Fahd Al-Rasheed: The formula for building a great city is quite simple. Establishing a great university and wait 200 years. We don’t have 200 years, so we already have a great university and that will help us a lot. So it’s very important to leverage academia as part of building the city and also by the way art and culture. It’s not always about concrete, it’s about creating vibrancy. Most of governments who have built cities top-down, have built cities without spirits, because they focused on the top-down, getting the architect, the master plan and start building. They start building the massive beautiful buildings, but forget little things that make our life so wonderful. Beautiful walkways, place for the food trucks to go are some of the things which should be kept in mind to make a city interactive. These are all sort of bottom-up and entrepreneurship areas that the population should participate in, building the city and making it a vibrant place where people want to live.
Deborah Wince-Smith: In Abdali the whole concept of infusing arts, music, creativity and design was there from the very beginning of the concept. Are you seeing now the attraction of this artistic community that wants to come in to Abdali? Is that going to be a premium as you move forward on the next phase?
Samih Barbir: Till now we haven’t seen that attraction on the ground. We’ve heard a lot of interest being expressed but we’re going through a very tough phase of injecting life into a new downtown, bringing in the retailers, attracting offices, multinational high-quality international companies etc. The restaurants would be waiting for the offices to fill up, hotels are waiting for the clients to come in and vice versa. Things have been quite slow. I would have preferred to be on a much higher percentage in tenants and occupancy, etc. Slowly by word-of-mouth, by all our activities and promotional efforts, Abdali is becoming one of the landmarks in Jordan. It’s also now on the map but on the art side, its still not there yet.
Deborah Wince-Smith: In the case of King Abdullah Economic City (KAEC), so many companies are coming in to create their headquarters. What was the turning point that enabled you to have a serious growth? Was it sui generis or was there something you did to stimulate it and start that investment of people and new infrastructure that’s coming from the private sector?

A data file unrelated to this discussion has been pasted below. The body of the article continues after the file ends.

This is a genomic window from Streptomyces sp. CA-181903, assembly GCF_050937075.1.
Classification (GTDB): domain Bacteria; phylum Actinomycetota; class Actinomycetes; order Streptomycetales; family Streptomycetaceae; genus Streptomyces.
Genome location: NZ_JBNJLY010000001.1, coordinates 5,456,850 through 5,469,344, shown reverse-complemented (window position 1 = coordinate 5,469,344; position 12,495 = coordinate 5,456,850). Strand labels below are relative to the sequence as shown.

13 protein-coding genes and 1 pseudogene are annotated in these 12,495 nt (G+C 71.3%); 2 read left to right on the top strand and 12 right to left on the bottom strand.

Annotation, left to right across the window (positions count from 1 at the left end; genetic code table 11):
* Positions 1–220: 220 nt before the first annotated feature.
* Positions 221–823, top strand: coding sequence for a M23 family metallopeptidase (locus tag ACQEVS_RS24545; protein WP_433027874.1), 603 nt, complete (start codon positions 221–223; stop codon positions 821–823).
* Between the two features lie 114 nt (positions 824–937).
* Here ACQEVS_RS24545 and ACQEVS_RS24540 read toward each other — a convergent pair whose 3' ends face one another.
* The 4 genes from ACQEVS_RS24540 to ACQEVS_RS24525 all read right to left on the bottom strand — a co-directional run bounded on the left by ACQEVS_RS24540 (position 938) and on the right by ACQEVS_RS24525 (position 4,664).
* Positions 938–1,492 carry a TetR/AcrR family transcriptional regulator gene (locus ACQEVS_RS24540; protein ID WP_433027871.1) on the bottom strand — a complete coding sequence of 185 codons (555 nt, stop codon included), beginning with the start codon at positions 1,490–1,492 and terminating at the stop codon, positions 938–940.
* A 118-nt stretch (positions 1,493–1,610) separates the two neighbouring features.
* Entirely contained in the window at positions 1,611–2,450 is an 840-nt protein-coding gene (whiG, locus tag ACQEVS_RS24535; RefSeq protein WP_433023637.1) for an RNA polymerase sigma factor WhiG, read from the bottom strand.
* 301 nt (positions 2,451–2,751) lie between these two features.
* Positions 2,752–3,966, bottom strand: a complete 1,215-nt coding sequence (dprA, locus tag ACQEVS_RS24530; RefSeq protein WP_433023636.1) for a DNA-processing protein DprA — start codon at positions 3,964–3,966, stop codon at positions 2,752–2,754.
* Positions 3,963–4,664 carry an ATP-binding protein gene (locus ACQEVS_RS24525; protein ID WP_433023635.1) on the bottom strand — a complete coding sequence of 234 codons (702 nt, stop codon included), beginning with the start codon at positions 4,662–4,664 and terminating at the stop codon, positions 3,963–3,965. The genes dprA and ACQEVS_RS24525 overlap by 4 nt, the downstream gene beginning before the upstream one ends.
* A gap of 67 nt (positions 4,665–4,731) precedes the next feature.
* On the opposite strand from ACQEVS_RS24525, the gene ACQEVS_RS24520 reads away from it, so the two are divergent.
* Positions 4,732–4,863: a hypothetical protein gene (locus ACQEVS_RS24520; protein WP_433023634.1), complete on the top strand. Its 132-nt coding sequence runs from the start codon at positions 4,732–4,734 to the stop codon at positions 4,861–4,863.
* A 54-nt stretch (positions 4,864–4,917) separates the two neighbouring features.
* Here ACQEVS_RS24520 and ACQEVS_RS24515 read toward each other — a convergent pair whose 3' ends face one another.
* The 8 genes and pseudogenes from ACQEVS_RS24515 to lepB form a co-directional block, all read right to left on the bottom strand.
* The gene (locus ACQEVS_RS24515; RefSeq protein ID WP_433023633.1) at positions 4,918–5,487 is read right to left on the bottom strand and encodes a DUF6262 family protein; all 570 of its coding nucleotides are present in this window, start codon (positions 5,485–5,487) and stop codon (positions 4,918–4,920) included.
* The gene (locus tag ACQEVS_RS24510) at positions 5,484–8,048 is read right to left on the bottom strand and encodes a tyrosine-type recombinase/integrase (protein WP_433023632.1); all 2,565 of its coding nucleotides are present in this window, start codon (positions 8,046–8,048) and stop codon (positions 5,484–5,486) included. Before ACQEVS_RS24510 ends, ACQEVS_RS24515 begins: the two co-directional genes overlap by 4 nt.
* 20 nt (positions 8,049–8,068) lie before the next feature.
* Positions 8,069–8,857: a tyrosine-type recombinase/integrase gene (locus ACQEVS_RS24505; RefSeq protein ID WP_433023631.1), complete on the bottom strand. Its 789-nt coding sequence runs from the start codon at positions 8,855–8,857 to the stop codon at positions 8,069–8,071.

Fahd Al-Rasheed: We develop bespoke solutions for every company. Each company has a global competitive landscape, and needs to worry about so many aspects. At KAEC there would be a revolution in the way we operate cities. We are separating the development and the ownership from the operation. So we’re actually creating an operating entity. Every company that owns something in the city gets a stock in the new company of operation. We have an annual assembly, they elect a board, that board then appoints an executive, that executive then has to publish financial statements. The company does not self-perform anything, on operation, it always bids them out. So one gets the best cost, one start paying fees, one is aware on what is happening and if we don’t like it then the board/executive could be changed. This feedback loop that is created through a more private sector approach to it, is a very interesting way of optimizing city operations.
Deborah Wince-Smith: You are describing a first ever-new model for the governance of a new city.
Fahd Al-Rasheed: It is new and it is a bit old, i.e. apartment buildings have ownership councils. It is very well regulated around the world. And so offering that same model to a city operation, it’s an operational executive execution area and you have to create KPIs and we are actually giving city operation back to the residents. We’re creating an app right now that allows the resident to supervise everything in the city. They will send us a picture of the pothole that they just saw or an area that’s not clean etc. so, we know exactly when it’s cleaned because we have to report back on them. So we know who is not doing their job. So we are talking about a governance type of approach, a new model that is adopted from other models that are already working.